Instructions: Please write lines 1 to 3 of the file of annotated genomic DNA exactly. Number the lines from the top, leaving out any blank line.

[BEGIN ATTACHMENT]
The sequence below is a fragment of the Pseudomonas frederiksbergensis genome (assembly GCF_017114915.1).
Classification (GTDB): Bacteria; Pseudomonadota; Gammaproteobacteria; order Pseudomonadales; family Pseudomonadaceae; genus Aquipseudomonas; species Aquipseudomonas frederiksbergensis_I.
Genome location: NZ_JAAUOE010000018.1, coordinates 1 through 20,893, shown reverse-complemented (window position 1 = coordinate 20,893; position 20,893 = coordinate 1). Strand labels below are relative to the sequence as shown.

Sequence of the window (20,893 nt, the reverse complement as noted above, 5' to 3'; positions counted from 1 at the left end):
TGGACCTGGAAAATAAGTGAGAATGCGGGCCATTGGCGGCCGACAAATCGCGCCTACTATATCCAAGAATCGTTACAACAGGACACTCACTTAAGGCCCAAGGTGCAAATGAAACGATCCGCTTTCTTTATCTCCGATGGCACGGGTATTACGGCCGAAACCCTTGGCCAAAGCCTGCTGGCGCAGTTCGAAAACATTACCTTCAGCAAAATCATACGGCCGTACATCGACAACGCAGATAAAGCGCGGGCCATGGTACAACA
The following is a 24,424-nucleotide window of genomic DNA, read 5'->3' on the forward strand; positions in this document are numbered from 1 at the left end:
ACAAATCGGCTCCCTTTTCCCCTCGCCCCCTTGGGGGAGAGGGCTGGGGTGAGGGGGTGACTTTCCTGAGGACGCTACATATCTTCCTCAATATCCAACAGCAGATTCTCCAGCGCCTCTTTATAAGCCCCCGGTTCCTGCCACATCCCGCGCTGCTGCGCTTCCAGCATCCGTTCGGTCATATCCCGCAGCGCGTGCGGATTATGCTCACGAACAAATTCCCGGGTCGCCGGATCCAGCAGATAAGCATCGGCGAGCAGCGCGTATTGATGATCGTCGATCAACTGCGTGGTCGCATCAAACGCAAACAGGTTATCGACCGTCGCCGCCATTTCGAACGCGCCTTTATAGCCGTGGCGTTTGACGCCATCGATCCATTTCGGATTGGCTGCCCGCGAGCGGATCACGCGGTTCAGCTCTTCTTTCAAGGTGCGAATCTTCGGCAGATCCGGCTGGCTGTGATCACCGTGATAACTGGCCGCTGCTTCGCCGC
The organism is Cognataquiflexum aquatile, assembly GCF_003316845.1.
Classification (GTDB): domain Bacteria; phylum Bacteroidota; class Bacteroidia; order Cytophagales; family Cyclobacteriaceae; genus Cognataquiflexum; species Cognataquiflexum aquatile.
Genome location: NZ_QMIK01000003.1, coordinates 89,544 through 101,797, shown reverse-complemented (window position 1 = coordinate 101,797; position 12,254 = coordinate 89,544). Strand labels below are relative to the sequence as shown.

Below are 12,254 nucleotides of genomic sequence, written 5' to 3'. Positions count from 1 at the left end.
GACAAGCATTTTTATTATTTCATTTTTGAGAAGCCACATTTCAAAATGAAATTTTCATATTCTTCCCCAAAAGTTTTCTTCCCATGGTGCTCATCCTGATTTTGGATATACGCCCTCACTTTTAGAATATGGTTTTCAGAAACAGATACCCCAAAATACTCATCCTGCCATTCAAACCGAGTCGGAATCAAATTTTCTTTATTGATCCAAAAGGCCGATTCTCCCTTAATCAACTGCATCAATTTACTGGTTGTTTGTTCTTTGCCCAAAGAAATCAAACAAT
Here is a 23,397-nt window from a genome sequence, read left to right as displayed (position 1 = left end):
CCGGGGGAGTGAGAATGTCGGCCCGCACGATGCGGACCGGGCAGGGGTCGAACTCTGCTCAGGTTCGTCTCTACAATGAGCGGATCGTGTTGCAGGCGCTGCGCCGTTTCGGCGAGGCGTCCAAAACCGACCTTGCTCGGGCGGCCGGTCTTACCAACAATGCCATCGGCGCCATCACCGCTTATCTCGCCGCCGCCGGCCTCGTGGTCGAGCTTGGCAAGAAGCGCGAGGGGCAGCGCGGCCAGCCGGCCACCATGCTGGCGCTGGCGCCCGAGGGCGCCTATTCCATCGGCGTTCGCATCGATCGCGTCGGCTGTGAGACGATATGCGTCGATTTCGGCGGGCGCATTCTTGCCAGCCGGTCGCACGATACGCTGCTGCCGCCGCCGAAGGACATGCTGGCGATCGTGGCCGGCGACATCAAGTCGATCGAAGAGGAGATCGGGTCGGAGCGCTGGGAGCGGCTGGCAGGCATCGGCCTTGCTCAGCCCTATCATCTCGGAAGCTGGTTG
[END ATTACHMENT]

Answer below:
The sequence below is a fragment of the Pseudomonas frederiksbergensis genome (assembly GCF_017114915.1).
Classification (GTDB): Bacteria; Pseudomonadota; Gammaproteobacteria; order Pseudomonadales; family Pseudomonadaceae; genus Aquipseudomonas; species Aquipseudomonas frederiksbergensis_I.
Genome location: NZ_JAAUOE010000018.1, coordinates 1 through 20,893, shown reverse-complemented (window position 1 = coordinate 20,893; position 20,893 = coordinate 1). Strand labels below are relative to the sequence as shown.